Medical brigades travel to Honduras and Qatar to join colleagues there in the COVID-19 battle.
With the arrival of 20 health professionals from the Henry Reeve International Contingent of Doctors Specialized in Disaster Situations and Serious Epidemics to Honduras on April 19, the internationalist tradition of our island with the Central American country was reinforced.
In a tweet, Cuban Foreign Minister Bruno Rodríguez Parrilla described the event as "a new gesture of solidarity from Cuba, at a time when a global effort is needed to curb the pandemic.”
This group joins the more than 1,000 collaborators already working in the country.
The first time our personnel set foot on Honduran soil as solidary messengers of Cuban medicine was in 1998, in the wake of Hurricane Mitch. At that time, Cuba's response was not limited to human capital; also arriving were medicine and other supplies needed to care for the population after the natural disaster, which hit several countries in the region.
In mid-2004, when the Cuban and Venezuelan governments launched Mission Miracle to restore the vision of those with few resources, Honduras also benefited from the project, among the many efforts undertaken by the Bolivarian Alliance for the Peoples of Our America (ALBA).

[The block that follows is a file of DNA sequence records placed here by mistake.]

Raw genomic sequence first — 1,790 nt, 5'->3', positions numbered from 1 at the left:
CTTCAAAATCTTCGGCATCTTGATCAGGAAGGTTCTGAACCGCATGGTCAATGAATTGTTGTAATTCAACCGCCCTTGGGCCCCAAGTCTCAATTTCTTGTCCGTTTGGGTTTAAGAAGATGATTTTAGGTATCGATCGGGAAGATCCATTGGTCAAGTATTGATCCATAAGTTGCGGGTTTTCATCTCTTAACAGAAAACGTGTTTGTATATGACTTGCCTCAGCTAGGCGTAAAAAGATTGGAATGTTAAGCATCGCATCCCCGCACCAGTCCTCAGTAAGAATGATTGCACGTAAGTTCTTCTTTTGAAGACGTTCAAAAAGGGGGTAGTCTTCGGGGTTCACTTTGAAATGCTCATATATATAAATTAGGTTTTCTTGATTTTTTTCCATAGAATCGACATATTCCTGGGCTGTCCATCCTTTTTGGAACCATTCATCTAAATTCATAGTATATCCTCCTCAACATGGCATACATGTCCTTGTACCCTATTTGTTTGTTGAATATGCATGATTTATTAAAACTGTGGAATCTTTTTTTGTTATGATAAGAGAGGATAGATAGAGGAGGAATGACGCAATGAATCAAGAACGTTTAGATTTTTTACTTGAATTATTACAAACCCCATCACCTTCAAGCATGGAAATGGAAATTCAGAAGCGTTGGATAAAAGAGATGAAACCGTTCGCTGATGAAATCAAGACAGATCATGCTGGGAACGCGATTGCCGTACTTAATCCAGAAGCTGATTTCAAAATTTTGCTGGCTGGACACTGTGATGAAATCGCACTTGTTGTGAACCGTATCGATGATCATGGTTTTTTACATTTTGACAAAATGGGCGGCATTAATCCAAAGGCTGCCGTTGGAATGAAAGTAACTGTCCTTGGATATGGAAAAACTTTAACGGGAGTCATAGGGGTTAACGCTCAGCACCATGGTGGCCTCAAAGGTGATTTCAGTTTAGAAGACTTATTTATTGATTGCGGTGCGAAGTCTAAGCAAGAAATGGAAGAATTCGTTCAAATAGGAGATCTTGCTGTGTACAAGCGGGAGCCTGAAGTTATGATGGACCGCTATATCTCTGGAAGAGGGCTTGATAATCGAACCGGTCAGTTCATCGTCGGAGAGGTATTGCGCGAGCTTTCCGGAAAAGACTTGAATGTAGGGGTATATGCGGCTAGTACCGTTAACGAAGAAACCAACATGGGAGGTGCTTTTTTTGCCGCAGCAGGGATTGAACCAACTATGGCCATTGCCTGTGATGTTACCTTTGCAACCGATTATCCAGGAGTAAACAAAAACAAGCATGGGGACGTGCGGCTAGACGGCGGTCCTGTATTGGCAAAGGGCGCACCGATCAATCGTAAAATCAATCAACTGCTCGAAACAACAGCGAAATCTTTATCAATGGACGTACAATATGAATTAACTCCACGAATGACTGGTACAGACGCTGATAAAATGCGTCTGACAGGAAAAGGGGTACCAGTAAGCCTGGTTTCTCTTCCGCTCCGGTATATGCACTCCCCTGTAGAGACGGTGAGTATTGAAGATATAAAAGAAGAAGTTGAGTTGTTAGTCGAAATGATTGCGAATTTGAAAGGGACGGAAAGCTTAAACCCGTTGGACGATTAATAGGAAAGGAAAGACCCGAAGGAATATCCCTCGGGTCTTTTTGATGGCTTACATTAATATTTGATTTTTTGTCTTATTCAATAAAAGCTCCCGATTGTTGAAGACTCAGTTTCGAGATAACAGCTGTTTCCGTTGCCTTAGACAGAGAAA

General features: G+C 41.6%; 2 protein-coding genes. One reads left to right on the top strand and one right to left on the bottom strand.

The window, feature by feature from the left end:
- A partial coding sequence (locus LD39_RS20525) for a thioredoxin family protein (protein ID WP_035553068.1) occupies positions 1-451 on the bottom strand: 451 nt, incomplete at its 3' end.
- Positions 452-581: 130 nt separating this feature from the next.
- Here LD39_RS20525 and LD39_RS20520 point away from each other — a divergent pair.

Thousands of Hondurans came to Cuba to receive eye treatment. In those initial times, Cuba donated three ophthalmology clinics to the Republic of Honduras. This powerful effort allowed 290,051 Honduran patients to regain their sight, over the ten year period.
On this latest occasion, Honduran President Juan Orlando Hernández thanked Cuba on his Twitter account, adding that also traveling on the flight from the island were 53 Honduran doctors, studying different specialties in our country, recalling that, in 2016, the two governments signed an agreement to continue this collaboration.
Leaving just before the brigade to Honduras were more than 200 members of the Henry Reeve Contingent heading to Qatar. These collaborators joined the 500 already working at the Cuban Hospital in Dukhan, which has become a center for the care of the CIVID-19 patients.
The country requested help from Cuba, citing the positive experience of our professionals there on previous occasions.
With these new departures, there are now more than 20 Cuban medical brigades responding to the call of the World Health Organization to combat, the devastating effects of the new coronavirus on the human species with solidarity.
All of this, of course, reflects the humanist principles on which our revolutionary process is based, despite the media distortions and slanders Cuban internationalism has faced.